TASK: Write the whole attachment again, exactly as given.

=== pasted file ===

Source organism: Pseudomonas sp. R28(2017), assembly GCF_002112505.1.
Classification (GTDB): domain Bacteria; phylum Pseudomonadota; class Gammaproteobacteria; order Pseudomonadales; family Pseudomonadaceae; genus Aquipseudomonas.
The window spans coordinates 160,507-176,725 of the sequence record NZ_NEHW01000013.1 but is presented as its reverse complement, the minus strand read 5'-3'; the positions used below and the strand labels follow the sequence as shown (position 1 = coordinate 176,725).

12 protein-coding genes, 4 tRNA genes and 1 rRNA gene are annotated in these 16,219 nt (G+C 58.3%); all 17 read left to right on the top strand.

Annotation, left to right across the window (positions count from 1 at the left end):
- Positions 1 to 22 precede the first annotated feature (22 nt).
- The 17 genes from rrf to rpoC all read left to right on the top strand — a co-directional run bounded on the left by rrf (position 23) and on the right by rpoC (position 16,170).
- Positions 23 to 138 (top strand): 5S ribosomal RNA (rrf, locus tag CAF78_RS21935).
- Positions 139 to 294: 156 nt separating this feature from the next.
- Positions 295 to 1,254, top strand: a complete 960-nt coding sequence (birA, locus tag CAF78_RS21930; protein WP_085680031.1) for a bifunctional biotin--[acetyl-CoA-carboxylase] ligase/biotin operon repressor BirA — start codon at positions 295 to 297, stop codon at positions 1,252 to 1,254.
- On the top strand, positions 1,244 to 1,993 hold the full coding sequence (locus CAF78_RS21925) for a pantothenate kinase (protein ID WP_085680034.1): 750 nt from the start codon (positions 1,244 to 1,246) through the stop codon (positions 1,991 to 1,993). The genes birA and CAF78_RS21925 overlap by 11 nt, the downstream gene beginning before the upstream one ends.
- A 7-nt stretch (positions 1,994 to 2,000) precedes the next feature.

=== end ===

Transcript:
Source organism: Pseudomonas sp. R28(2017), assembly GCF_002112505.1.
Classification (GTDB): domain Bacteria; phylum Pseudomonadota; class Gammaproteobacteria; order Pseudomonadales; family Pseudomonadaceae; genus Aquipseudomonas.
The window spans coordinates 160,507-176,725 of the sequence record NZ_NEHW01000013.1 but is presented as its reverse complement, the minus strand read 5'-3'; the positions used below and the strand labels follow the sequence as shown (position 1 = coordinate 176,725).

12 protein-coding genes, 4 tRNA genes and 1 rRNA gene are annotated in these 16,219 nt (G+C 58.3%); all 17 read left to right on the top strand.

Annotation, left to right across the window (positions count from 1 at the left end):
- Positions 1 to 22 precede the first annotated feature (22 nt).
- The 17 genes from rrf to rpoC all read left to right on the top strand — a co-directional run bounded on the left by rrf (position 23) and on the right by rpoC (position 16,170).
- Positions 23 to 138 (top strand): 5S ribosomal RNA (rrf, locus tag CAF78_RS21935).
- Positions 139 to 294: 156 nt separating this feature from the next.
- Positions 295 to 1,254, top strand: a complete 960-nt coding sequence (birA, locus tag CAF78_RS21930; protein WP_085680031.1) for a bifunctional biotin--[acetyl-CoA-carboxylase] ligase/biotin operon repressor BirA — start codon at positions 295 to 297, stop codon at positions 1,252 to 1,254.
- On the top strand, positions 1,244 to 1,993 hold the full coding sequence (locus CAF78_RS21925) for a pantothenate kinase (protein ID WP_085680034.1): 750 nt from the start codon (positions 1,244 to 1,246) through the stop codon (positions 1,991 to 1,993). The genes birA and CAF78_RS21925 overlap by 11 nt, the downstream gene beginning before the upstream one ends.
- A 7-nt stretch (positions 1,994 to 2,000) precedes the next feature.